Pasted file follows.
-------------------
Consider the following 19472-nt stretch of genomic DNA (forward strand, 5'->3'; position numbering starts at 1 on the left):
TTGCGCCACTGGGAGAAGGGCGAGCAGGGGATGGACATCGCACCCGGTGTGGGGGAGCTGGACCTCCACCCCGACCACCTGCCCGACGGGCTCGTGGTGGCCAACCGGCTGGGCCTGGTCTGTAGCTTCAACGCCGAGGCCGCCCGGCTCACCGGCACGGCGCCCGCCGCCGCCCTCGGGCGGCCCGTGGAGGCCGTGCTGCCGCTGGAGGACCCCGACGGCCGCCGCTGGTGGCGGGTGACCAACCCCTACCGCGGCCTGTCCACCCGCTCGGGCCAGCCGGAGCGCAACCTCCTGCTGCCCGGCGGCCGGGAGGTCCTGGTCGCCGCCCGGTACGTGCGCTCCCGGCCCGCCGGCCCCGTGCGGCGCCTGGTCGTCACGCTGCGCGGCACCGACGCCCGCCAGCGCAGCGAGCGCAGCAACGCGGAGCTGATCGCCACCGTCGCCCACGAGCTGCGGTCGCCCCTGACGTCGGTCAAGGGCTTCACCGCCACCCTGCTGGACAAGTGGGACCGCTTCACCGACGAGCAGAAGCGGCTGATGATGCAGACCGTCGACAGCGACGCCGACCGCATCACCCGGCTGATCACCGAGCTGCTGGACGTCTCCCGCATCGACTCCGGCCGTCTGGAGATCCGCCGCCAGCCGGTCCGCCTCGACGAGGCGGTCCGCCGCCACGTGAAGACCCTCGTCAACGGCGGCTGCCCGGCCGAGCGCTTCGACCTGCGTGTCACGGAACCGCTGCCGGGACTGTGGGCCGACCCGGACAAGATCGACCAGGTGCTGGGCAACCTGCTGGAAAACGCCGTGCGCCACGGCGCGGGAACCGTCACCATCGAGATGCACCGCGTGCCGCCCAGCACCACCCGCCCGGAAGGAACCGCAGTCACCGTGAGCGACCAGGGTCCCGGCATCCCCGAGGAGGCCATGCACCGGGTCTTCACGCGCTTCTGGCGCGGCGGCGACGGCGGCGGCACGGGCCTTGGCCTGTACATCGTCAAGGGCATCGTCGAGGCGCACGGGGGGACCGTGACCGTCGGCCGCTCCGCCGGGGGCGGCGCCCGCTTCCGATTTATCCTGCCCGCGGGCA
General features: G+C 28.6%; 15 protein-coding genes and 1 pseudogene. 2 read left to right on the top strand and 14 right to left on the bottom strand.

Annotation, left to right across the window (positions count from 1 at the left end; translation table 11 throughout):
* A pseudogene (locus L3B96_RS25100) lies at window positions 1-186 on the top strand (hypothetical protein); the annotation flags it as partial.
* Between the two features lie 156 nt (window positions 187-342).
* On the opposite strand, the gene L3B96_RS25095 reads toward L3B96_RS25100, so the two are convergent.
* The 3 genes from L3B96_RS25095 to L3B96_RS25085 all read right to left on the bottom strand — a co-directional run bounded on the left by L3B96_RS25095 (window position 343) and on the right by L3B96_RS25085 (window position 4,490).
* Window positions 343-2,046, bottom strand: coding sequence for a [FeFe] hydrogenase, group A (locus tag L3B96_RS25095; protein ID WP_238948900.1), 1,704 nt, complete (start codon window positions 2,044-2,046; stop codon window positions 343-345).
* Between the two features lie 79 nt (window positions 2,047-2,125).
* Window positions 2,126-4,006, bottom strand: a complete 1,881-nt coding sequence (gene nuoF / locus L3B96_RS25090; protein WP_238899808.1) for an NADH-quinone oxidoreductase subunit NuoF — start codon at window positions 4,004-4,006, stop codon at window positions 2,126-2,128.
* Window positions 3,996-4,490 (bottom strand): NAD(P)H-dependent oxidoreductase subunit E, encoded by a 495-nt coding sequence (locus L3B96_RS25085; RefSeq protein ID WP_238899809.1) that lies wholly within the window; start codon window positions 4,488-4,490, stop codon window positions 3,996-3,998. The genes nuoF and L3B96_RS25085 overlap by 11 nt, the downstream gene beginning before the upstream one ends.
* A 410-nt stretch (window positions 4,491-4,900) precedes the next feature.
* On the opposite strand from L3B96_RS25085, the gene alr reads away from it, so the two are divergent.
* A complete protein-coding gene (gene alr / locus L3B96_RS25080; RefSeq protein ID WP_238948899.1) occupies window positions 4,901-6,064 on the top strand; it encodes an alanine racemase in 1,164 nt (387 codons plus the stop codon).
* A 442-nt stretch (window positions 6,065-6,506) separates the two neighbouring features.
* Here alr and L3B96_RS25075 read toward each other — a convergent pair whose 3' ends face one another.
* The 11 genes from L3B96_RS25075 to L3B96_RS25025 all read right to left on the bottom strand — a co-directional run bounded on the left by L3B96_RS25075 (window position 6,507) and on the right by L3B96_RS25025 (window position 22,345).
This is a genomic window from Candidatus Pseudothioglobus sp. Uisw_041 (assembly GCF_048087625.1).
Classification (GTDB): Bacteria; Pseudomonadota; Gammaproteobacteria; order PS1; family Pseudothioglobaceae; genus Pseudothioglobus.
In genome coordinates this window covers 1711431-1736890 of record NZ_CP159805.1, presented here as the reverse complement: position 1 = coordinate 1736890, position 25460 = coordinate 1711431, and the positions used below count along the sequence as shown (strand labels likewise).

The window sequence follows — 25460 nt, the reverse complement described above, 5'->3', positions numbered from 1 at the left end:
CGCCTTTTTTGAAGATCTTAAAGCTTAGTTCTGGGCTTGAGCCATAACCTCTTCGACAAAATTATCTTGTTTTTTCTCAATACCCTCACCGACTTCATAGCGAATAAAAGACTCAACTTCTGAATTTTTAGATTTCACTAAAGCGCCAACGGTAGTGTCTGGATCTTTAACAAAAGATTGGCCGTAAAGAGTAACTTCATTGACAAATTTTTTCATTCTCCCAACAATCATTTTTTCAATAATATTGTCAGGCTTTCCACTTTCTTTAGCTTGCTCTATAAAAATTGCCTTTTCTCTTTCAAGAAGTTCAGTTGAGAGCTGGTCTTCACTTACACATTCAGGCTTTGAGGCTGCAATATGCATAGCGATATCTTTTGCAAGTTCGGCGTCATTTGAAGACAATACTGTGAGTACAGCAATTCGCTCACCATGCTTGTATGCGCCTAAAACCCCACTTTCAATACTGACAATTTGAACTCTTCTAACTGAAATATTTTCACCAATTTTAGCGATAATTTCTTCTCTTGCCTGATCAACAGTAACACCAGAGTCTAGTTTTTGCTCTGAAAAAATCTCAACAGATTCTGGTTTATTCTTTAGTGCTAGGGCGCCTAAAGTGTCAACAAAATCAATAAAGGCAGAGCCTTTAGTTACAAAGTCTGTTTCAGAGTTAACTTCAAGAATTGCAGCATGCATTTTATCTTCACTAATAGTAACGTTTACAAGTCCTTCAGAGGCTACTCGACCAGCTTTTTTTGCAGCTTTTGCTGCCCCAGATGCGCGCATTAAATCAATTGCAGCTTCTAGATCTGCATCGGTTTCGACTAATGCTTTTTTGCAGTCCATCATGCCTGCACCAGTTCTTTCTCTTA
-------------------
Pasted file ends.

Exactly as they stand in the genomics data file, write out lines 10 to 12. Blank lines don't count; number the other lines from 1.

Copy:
* Between the two features lie 79 nt (window positions 2,047-2,125).
* Window positions 2,126-4,006, bottom strand: a complete 1,881-nt coding sequence (gene nuoF / locus L3B96_RS25090; protein WP_238899808.1) for an NADH-quinone oxidoreductase subunit NuoF — start codon at window positions 4,004-4,006, stop codon at window positions 2,126-2,128.
* Window positions 3,996-4,490 (bottom strand): NAD(P)H-dependent oxidoreductase subunit E, encoded by a 495-nt coding sequence (locus L3B96_RS25085; RefSeq protein ID WP_238899809.1) that lies wholly within the window; start codon window positions 4,488-4,490, stop codon window positions 3,996-3,998. The genes nuoF and L3B96_RS25085 overlap by 11 nt, the downstream gene beginning before the upstream one ends.